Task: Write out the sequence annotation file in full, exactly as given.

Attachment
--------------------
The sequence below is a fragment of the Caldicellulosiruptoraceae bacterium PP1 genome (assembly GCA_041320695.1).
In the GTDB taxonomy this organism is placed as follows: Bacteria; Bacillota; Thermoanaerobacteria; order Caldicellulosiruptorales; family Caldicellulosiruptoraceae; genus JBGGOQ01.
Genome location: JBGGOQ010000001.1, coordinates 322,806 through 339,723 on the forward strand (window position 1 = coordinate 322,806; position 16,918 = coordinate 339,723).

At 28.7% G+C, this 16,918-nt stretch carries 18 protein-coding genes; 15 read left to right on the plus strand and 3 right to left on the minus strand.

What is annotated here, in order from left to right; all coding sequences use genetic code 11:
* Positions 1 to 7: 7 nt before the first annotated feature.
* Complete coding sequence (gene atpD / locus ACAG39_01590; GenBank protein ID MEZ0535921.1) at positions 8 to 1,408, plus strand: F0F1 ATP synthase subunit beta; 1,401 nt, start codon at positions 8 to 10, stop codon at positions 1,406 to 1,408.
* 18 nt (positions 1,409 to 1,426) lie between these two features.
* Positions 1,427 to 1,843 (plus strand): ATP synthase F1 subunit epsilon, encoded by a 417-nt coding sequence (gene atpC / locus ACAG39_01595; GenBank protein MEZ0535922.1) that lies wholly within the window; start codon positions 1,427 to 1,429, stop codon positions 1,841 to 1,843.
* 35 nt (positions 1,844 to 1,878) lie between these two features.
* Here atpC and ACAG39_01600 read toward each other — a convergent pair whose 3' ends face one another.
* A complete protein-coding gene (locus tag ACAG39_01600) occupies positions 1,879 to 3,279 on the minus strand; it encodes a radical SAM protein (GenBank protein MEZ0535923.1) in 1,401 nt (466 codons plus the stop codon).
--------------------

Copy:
The sequence below is a fragment of the Caldicellulosiruptoraceae bacterium PP1 genome (assembly GCA_041320695.1).
In the GTDB taxonomy this organism is placed as follows: Bacteria; Bacillota; Thermoanaerobacteria; order Caldicellulosiruptorales; family Caldicellulosiruptoraceae; genus JBGGOQ01.
Genome location: JBGGOQ010000001.1, coordinates 322,806 through 339,723 on the forward strand (window position 1 = coordinate 322,806; position 16,918 = coordinate 339,723).

At 28.7% G+C, this 16,918-nt stretch carries 18 protein-coding genes; 15 read left to right on the plus strand and 3 right to left on the minus strand.

What is annotated here, in order from left to right; all coding sequences use genetic code 11:
* Positions 1 to 7: 7 nt before the first annotated feature.
* Complete coding sequence (gene atpD / locus ACAG39_01590; GenBank protein ID MEZ0535921.1) at positions 8 to 1,408, plus strand: F0F1 ATP synthase subunit beta; 1,401 nt, start codon at positions 8 to 10, stop codon at positions 1,406 to 1,408.
* 18 nt (positions 1,409 to 1,426) lie between these two features.
* Positions 1,427 to 1,843 (plus strand): ATP synthase F1 subunit epsilon, encoded by a 417-nt coding sequence (gene atpC / locus ACAG39_01595; GenBank protein MEZ0535922.1) that lies wholly within the window; start codon positions 1,427 to 1,429, stop codon positions 1,841 to 1,843.
* 35 nt (positions 1,844 to 1,878) lie between these two features.
* Here atpC and ACAG39_01600 read toward each other — a convergent pair whose 3' ends face one another.
* A complete protein-coding gene (locus tag ACAG39_01600) occupies positions 1,879 to 3,279 on the minus strand; it encodes a radical SAM protein (GenBank protein MEZ0535923.1) in 1,401 nt (466 codons plus the stop codon).